Surviving Politicon

Part 1

NASHVILLE, TENN.—Live music booms from the crowded bars on Broadway, the renowned Nashville thoroughfare teeming with pedestrians despite the dreary weather. Packed party wagons mosey past, blaring their own contributions to the unmistakable cacophony of normal people having fun.

A few blocks away, quarantined inside the city convention center, are thousands of people who, in lieu of fun, have decided to pay money to attend something called "Politicon." They have been promised "an unorthodox and highly entertaining weekend of political discourse," and the opportunity to "get up close and personal with political heavyweights (and maybe even interact with a few of history's greatest leaders), while reveling in endless humor and exhilarating conversation." May God have mercy on their souls.

Technically, the organizers weren't kidding about the opportunity to "interact" with history's greatest leader(s), but they might have oversold it a bit.


The low-resolution Nixon cutout was but a taste of the scrumptious bounty Politicon had to offer. For example, attendees were lucky enough to witness a history-making debut, as announced in an emailed press release: "BABY TRUMP TO MAKE FIRST SOUTHERN APPEARANCE AT POLITICON IN NASHVILLE THIS WEEKEND."

At the opposite end of the convention hall, attendees could marvel at the "Tiny Pricks Project," a public art project inspired by creator and curator Diana Weymar's efforts to relieve her Trump-related anxiety through needlework, in collaboration with Lingua Franca, a boutique fashion line of "sustainably-sourced, fair trade luxury cashmere sweaters."

Security at the venue was understandably tight, and unusually thorough. Prohibited items included: "hula hoops," "glow stick or LED gloves," "kites or sky lanterns," and "instruments, musical or surgical." Some restrictions were more rigorously enforced than others, such as the special "cosplay prohibitions" on "masks or other headpieces that cover the entire face."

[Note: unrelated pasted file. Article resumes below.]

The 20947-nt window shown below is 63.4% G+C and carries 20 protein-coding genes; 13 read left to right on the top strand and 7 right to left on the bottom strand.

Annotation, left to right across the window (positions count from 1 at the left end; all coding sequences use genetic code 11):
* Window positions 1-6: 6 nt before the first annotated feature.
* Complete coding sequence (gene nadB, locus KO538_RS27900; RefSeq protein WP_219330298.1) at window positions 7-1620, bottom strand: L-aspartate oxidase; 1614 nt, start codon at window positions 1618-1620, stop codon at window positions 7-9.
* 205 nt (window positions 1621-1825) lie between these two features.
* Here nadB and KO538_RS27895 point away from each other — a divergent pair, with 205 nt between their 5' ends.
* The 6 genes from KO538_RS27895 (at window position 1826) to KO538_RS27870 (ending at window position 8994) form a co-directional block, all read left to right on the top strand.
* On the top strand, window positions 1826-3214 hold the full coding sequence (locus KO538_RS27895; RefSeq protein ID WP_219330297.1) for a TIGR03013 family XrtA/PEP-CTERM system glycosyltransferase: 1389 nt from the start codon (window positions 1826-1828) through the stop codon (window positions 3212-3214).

Beto O'Rourke and friend.

These festive furries were promoting a group called Inspire Kindness, a "lifestyle brand putting positivity center stage" because "In today's world, kindness is one of the few themes that we call [sic] can agree on and rally behind"—a theme the convention organizers attempted to endorse, at least superficially. Several stalls down, in the shadow of Baby Trump, representatives from WeHateLiberals.com sold t-shirts listing all the reasons they hate liberals. Politics!

Attendees of all persuasions walk among the vendors hawking their wares—action figures, calendars, politically themed back braces, and so on. Schlubs for Bernie, lesbians for Trump, hipsters for Tulsi, libertarians for an inflated sense of political relevance. Even the "Purple Party" is represented by write-in presidential candidate Lisa Simpson (yes, like the character), an "omni-partisan, omni-religious peace and love humanitarian" whose platform is "based on the global pop culture demand for Lisa Simpson to run against Donald Trump, as predicted in the March 2000 Simpsons episode ‘Bart To The Future.'" She's selling books on "earth magic," and insists that what's happening in the country these days is "just like the 1960s."